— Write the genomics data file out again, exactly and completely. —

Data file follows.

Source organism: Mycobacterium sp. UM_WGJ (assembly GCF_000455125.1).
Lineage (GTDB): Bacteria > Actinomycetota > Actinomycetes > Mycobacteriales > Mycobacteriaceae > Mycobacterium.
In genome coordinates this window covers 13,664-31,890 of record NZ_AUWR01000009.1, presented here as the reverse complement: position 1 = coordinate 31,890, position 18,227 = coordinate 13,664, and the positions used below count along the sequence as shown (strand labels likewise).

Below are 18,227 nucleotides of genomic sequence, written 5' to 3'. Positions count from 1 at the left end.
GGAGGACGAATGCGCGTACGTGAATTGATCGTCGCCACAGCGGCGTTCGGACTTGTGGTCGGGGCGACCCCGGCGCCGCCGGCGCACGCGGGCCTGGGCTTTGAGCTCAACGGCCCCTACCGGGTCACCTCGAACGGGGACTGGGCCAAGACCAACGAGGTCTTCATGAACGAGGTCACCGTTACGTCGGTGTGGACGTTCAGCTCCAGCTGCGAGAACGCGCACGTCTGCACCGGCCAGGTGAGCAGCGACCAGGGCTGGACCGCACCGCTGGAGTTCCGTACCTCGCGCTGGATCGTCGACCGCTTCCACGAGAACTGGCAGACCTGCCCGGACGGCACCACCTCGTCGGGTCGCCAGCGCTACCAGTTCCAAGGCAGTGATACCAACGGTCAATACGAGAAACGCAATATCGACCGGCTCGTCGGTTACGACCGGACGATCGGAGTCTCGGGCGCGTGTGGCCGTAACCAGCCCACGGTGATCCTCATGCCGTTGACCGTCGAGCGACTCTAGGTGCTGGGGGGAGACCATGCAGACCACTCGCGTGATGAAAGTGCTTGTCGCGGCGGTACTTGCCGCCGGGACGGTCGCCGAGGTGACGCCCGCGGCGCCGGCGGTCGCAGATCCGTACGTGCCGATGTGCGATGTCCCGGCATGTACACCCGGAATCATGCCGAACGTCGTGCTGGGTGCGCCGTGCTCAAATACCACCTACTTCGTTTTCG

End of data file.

Source organism: Mycobacterium sp. UM_WGJ (assembly GCF_000455125.1).
Lineage (GTDB): Bacteria > Actinomycetota > Actinomycetes > Mycobacteriales > Mycobacteriaceae > Mycobacterium.
In genome coordinates this window covers 13,664-31,890 of record NZ_AUWR01000009.1, presented here as the reverse complement: position 1 = coordinate 31,890, position 18,227 = coordinate 13,664, and the positions used below count along the sequence as shown (strand labels likewise).

Below are 18,227 nucleotides of genomic sequence, written 5' to 3'. Positions count from 1 at the left end.
GGAGGACGAATGCGCGTACGTGAATTGATCGTCGCCACAGCGGCGTTCGGACTTGTGGTCGGGGCGACCCCGGCGCCGCCGGCGCACGCGGGCCTGGGCTTTGAGCTCAACGGCCCCTACCGGGTCACCTCGAACGGGGACTGGGCCAAGACCAACGAGGTCTTCATGAACGAGGTCACCGTTACGTCGGTGTGGACGTTCAGCTCCAGCTGCGAGAACGCGCACGTCTGCACCGGCCAGGTGAGCAGCGACCAGGGCTGGACCGCACCGCTGGAGTTCCGTACCTCGCGCTGGATCGTCGACCGCTTCCACGAGAACTGGCAGACCTGCCCGGACGGCACCACCTCGTCGGGTCGCCAGCGCTACCAGTTCCAAGGCAGTGATACCAACGGTCAATACGAGAAACGCAATATCGACCGGCTCGTCGGTTACGACCGGACGATCGGAGTCTCGGGCGCGTGTGGCCGTAACCAGCCCACGGTGATCCTCATGCCGTTGACCGTCGAGCGACTCTAGGTGCTGGGGGGAGACCATGCAGACCACTCGCGTGATGAAAGTGCTTGTCGCGGCGGTACTTGCCGCCGGGACGGTCGCCGAGGTGACGCCCGCGGCGCCGGCGGTCGCAGATCCGTACGTGCCGATGTGCGATGTCCCGGCATGTACACCCGGAATCATGCCGAACGTCGTGCTGGGTGCGCCGTGCTCAAATACCACCTACTTCGTTTTCG